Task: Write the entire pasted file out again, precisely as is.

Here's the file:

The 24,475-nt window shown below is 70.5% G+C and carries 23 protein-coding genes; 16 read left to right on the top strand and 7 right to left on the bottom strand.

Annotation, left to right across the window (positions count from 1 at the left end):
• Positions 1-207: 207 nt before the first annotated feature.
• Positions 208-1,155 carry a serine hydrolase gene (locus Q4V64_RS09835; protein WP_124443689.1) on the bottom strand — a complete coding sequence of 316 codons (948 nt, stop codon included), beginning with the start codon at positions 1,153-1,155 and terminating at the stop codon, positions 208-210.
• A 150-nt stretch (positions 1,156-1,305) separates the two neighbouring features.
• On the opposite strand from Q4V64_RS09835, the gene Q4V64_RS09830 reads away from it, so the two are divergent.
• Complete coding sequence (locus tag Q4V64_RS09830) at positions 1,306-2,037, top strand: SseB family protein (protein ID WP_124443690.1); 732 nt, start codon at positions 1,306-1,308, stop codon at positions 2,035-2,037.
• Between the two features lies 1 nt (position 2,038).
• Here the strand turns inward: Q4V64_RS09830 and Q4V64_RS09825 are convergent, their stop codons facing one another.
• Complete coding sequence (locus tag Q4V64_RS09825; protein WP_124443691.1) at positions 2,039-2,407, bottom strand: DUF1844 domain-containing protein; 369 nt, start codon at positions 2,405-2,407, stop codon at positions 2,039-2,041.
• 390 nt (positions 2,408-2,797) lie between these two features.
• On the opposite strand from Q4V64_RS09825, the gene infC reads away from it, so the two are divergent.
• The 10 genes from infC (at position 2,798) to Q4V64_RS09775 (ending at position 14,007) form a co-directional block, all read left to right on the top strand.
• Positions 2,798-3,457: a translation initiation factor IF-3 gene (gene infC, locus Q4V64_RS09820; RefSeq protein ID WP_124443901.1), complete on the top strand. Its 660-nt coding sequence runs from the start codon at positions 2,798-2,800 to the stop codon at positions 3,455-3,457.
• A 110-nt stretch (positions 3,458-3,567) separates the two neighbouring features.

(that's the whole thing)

The 24,475-nt window shown below is 70.5% G+C and carries 23 protein-coding genes; 16 read left to right on the top strand and 7 right to left on the bottom strand.

Annotation, left to right across the window (positions count from 1 at the left end):
• Positions 1-207: 207 nt before the first annotated feature.
• Positions 208-1,155 carry a serine hydrolase gene (locus Q4V64_RS09835; protein WP_124443689.1) on the bottom strand — a complete coding sequence of 316 codons (948 nt, stop codon included), beginning with the start codon at positions 1,153-1,155 and terminating at the stop codon, positions 208-210.
• A 150-nt stretch (positions 1,156-1,305) separates the two neighbouring features.
• On the opposite strand from Q4V64_RS09835, the gene Q4V64_RS09830 reads away from it, so the two are divergent.
• Complete coding sequence (locus tag Q4V64_RS09830) at positions 1,306-2,037, top strand: SseB family protein (protein ID WP_124443690.1); 732 nt, start codon at positions 1,306-1,308, stop codon at positions 2,035-2,037.
• Between the two features lies 1 nt (position 2,038).
• Here the strand turns inward: Q4V64_RS09830 and Q4V64_RS09825 are convergent, their stop codons facing one another.
• Complete coding sequence (locus tag Q4V64_RS09825; protein WP_124443691.1) at positions 2,039-2,407, bottom strand: DUF1844 domain-containing protein; 369 nt, start codon at positions 2,405-2,407, stop codon at positions 2,039-2,041.
• 390 nt (positions 2,408-2,797) lie between these two features.
• On the opposite strand from Q4V64_RS09825, the gene infC reads away from it, so the two are divergent.
• The 10 genes from infC (at position 2,798) to Q4V64_RS09775 (ending at position 14,007) form a co-directional block, all read left to right on the top strand.
• Positions 2,798-3,457: a translation initiation factor IF-3 gene (gene infC, locus Q4V64_RS09820; RefSeq protein ID WP_124443901.1), complete on the top strand. Its 660-nt coding sequence runs from the start codon at positions 2,798-2,800 to the stop codon at positions 3,455-3,457.
• A 110-nt stretch (positions 3,458-3,567) separates the two neighbouring features.